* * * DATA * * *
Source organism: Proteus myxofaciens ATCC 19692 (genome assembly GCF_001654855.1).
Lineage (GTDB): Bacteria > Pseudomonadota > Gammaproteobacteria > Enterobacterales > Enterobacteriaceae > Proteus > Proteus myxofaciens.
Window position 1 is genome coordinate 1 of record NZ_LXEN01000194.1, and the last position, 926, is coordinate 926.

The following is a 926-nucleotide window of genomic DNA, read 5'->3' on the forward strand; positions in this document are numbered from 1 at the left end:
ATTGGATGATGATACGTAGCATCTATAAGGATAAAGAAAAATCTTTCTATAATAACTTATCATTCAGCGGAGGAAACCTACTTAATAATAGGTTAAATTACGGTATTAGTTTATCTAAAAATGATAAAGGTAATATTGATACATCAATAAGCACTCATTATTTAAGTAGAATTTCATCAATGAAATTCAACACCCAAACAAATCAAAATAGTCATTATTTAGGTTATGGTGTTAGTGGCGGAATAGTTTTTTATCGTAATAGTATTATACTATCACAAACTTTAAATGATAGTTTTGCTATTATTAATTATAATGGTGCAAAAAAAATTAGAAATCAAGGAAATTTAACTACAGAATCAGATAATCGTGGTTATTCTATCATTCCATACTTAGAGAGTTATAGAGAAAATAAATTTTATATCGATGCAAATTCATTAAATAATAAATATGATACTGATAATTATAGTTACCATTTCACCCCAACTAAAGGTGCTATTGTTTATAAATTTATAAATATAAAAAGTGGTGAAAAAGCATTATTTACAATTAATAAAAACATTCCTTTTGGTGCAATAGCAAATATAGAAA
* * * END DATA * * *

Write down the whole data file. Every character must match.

Source organism: Proteus myxofaciens ATCC 19692 (genome assembly GCF_001654855.1).
Lineage (GTDB): Bacteria > Pseudomonadota > Gammaproteobacteria > Enterobacterales > Enterobacteriaceae > Proteus > Proteus myxofaciens.
Window position 1 is genome coordinate 1 of record NZ_LXEN01000194.1, and the last position, 926, is coordinate 926.

The following is a 926-nucleotide window of genomic DNA, read 5'->3' on the forward strand; positions in this document are numbered from 1 at the left end:
ATTGGATGATGATACGTAGCATCTATAAGGATAAAGAAAAATCTTTCTATAATAACTTATCATTCAGCGGAGGAAACCTACTTAATAATAGGTTAAATTACGGTATTAGTTTATCTAAAAATGATAAAGGTAATATTGATACATCAATAAGCACTCATTATTTAAGTAGAATTTCATCAATGAAATTCAACACCCAAACAAATCAAAATAGTCATTATTTAGGTTATGGTGTTAGTGGCGGAATAGTTTTTTATCGTAATAGTATTATACTATCACAAACTTTAAATGATAGTTTTGCTATTATTAATTATAATGGTGCAAAAAAAATTAGAAATCAAGGAAATTTAACTACAGAATCAGATAATCGTGGTTATTCTATCATTCCATACTTAGAGAGTTATAGAGAAAATAAATTTTATATCGATGCAAATTCATTAAATAATAAATATGATACTGATAATTATAGTTACCATTTCACCCCAACTAAAGGTGCTATTGTTTATAAATTTATAAATATAAAAAGTGGTGAAAAAGCATTATTTACAATTAATAAAAACATTCCTTTTGGTGCAATAGCAAATATAGAAA